On my last birthday, I received the latest Apple laptop, and I am getting ready only now to set it up. Who to call?
The IT guy I know, who has brought some sanity when I can’t understand what’s going on, is a young fellow. He does excellent work. There is just one problem. He does not teach. Perhaps it is fairer to say, I do not learn.
There is this strange dread I have about computers that I have yet to overcome. I am afraid to foul up. It is almost like I am afraid that some monster will emerge from the screen if I click the wrong key.
I have heard that it’s normal for an older person to resist when a young one attempts to teach. You think? Does age make us unteachable? Are we so fixated on the idea that it is us who should do the teaching that makes our minds go on “stupid” when it happens the other way around?
Of course, there’s also the language barrier. Young people mumble. Or they speak too fast. Or are my ears on mute?
To this day I am waiting for my favorite tech wiz to have some free time. I will ask him to speak slowly, enunciate clearly and to please, “Explain before you click.” Maybe then I will learn.
Hail Alma Mater!
It’s that time again. My son is getting ready for his 50th De La Salle homecoming. San Beda also celebrates in February, and I have nephews coming in from Australia for that one.
For some, reunions mean crash diets and trips to the gym. Others seriously contemplate botox shots.
No matter what shape you are in, it is always an exciting time. It is a real treat to get together with old friends, compare lives, and remember the good old days.
Of course, for us oldies, the all-day festivities can be tedious.
On the Feb. 3 we celebrate the 70th anniversary of our high school graduation at Holy Ghost College. It is called our titanium jubilee. Why titanium? Because they ran out of precious stones and metals like diamonds and gold. And kryptonite was already taken by Class of 1944.
I looked it up, and truly, titanium does not display too many amazing qualities. But it is stronger than steel and resists high temperatures. It is hardy. I would like to believe it stands for endurance, because we have endured. A friend suggested that it is also a precious element. We’ll take that.
We scheduled our first 2019 meeting in a hurry. We had waited until after the holidays to make plans and now the date looms before us. It’s crunch time and we don’t do that too well anymore.
But we are thrilled. It will be a gathering of high school friends, the once-young girls with whom I shared a wonderful time of my life.
There were about 12 of us in the restaurant (not counting yayas and caregivers) throwing all caution to the wind and relishing incredibly good Japanese food, morsels of meat and fish laden with miso and soy sauce, ginger and wasabi.
For dessert we were escorted to the palatial home of our gracious hostess right next door to the restaurant. We had coffee, tea, ice cream and cake. Her lovely daughters who were there to attend to their mother’s every whim, which included being warm and loving to her friends, pampered us. It was heartwarming. Quite moving.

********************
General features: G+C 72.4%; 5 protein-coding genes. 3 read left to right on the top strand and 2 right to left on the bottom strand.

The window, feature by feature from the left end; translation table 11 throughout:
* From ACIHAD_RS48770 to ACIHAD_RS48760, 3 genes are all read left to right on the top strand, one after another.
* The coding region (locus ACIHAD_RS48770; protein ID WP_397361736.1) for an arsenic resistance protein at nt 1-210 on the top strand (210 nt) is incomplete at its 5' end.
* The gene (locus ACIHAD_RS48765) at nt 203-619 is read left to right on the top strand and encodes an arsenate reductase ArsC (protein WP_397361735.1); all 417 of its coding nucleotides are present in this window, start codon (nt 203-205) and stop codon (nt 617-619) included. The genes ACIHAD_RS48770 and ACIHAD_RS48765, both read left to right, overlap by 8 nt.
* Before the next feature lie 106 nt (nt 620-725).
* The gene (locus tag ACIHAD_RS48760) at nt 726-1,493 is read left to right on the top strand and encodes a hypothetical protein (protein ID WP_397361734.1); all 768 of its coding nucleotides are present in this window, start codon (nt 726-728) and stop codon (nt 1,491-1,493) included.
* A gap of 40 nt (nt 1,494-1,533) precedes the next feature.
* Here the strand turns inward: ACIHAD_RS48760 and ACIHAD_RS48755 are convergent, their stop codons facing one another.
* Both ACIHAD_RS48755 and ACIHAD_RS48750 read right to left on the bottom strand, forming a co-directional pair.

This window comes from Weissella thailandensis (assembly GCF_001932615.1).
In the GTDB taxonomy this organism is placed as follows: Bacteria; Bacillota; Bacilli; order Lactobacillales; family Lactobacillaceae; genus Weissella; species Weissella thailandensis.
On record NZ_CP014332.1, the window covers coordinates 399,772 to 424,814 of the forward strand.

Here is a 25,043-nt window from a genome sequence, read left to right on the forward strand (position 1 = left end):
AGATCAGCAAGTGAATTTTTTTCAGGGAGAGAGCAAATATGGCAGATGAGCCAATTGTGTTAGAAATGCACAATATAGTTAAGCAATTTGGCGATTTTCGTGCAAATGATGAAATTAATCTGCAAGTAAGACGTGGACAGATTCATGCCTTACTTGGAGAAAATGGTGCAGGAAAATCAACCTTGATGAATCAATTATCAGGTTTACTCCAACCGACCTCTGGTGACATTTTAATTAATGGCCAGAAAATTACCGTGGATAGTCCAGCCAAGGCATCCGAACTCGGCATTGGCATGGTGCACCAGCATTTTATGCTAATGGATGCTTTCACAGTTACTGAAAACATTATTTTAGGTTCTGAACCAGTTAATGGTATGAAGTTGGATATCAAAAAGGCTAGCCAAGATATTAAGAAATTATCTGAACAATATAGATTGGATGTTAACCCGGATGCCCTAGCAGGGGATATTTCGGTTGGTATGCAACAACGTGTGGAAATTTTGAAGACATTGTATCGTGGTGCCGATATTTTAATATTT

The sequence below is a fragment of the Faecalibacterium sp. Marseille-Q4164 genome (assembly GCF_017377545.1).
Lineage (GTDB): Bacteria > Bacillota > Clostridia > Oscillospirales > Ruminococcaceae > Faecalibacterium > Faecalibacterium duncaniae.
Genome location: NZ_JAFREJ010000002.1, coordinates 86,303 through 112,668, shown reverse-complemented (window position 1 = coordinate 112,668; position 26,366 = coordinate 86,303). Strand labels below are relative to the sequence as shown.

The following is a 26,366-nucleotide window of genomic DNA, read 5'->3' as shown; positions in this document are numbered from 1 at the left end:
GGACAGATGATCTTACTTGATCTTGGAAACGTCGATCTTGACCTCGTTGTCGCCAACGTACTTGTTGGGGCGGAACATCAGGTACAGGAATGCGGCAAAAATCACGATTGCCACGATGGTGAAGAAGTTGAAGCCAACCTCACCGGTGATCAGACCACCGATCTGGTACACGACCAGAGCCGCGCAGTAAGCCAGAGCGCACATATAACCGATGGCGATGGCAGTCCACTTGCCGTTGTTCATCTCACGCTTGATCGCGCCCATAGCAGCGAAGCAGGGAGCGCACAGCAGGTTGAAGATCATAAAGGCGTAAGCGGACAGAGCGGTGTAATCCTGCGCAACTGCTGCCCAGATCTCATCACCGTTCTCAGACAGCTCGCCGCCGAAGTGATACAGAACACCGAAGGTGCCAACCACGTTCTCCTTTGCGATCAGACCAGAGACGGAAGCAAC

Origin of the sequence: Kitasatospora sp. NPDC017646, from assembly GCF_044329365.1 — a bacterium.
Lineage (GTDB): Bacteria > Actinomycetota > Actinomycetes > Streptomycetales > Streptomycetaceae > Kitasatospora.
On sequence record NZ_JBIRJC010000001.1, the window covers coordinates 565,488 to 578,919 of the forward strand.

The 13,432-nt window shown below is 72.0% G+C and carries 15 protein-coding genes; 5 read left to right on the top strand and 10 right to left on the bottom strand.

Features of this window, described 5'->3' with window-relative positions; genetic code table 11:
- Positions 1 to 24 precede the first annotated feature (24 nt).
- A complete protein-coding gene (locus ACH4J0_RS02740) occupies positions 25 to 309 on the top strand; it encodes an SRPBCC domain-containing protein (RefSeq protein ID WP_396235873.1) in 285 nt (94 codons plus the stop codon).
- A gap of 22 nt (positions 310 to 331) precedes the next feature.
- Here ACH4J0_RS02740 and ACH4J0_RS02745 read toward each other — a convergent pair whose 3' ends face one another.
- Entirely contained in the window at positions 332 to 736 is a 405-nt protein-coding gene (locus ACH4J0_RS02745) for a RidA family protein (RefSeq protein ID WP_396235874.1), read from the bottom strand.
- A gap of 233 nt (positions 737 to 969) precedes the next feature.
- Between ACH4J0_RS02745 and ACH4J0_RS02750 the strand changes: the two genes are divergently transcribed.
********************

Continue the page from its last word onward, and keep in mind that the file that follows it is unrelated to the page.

Ravages of time
Between bites of chocolate cake and sans rival, we talked about homecoming, about tickets for the lunch in the school gym, and about what to do on stage as titanium jubilee celebrators.
I looked around me and saw our canes, walkers and a wheelchair, and it saddened me a little to realize how the spirit is still so willing. But alas, how time has taken its toll on our once supple and agile forms.
Many in our age group, a few even younger, are suspected to have “lost our marbles” so to speak. We forget stuff. We can’t help it. It just happens.
Some of us have gotten loud and repetitious, annoyingly, pitifully so. And the people around us roll their eyes. They get uncomfortable. Some groan. Or they giggle. They don’t know how to deal with it. If it were not so sad, it would almost be funny.
Someone once asked if I am afraid that it could happen to me. I cannot lie. I sometimes wake up in the middle of the night in a cold sweat thinking, what if suddenly I don’t know the people around me. What if home becomes a room full of strangers?
I choose not to dwell on this. What good would it do? I tell myself, whatever happens, God still loves me.
In the meantime, like the song says: I’ve got a lot of living to do.
Let me share a few lines from a poem about aging by Maya Angelou.
When you see me sitting quietly, like a sack upon a shelf
Don’t think I need your chattering. I’m listening to myself.
Hold! Stop! Don’t pity me! Hold. Stop your sympathy!
Understanding if you got it, otherwise I’ll do without it!
When my bones are stiff and aching and my feet won’t climb the stair
I will only ask one favor. Don’t bring me no rocking chair.
I’m the same person I was back then, a little less hair, a little less chin
A lot less lungs and much less wind.
But ain’t I lucky I can still breathe in.